Carillon Catering also scaled back its fillet option for the black-and-blue beef tenderloin. Where customers might have ordered a 6-ounce to 8-ounce tenderloin, they’re now going for the 4-ounce portion, which has a 25% to 35% lower cost than the larger fillet.
“It’s presented in such a manner that people are enjoying it. We seem to be selling a lot of those,” King says. The chef builds the 4-ounce fillet upon vanilla bean mashed potatoes, with a blueberry demi-glaze over blue cheese. It’s part of King’s adherence to the rule that people eat with all five senses. “Along with the flavor there’s really great aromas, and it’s presented in a manner that is visually appealing.”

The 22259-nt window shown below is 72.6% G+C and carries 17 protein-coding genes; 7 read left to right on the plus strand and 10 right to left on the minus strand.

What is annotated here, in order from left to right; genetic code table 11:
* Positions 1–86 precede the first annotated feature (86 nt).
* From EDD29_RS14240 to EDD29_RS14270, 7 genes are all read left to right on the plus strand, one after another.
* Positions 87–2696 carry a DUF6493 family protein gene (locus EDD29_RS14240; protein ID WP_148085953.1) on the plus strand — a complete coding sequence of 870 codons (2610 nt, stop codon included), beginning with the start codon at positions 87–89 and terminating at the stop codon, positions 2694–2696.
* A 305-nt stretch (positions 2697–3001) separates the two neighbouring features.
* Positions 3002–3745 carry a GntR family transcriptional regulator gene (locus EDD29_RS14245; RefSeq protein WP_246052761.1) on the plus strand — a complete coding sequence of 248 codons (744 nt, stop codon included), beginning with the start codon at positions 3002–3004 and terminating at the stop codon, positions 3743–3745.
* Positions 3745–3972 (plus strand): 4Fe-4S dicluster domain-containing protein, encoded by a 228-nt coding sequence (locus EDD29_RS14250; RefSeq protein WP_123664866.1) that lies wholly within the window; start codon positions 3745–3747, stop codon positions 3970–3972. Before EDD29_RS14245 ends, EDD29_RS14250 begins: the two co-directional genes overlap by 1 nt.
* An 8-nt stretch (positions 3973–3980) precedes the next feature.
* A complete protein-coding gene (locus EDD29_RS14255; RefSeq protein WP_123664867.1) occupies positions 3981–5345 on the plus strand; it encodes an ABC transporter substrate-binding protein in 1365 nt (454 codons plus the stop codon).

The department has been pushing home meal replacements for Thanksgiving and the summer holiday as well, he says. A complete high-quality meal for 10 goes for about $75.
“This year our sales are about 300% over what they were last year” for Thanksgiving, which typically has been “a very slow week.” Helping to boost sales are in-house made pies, rolls and dinner packages. Plus, he’s made it easier for people to order such items with online ordering. “That helped,” he says.
Reid Hospital is finding positive marketing results from meeting last-minute catering calls. “We’re finding it spins into something else,” McClurg says. “It’s amazing what people are interested in doing in the communities. We’re doing a lot of box lunches.”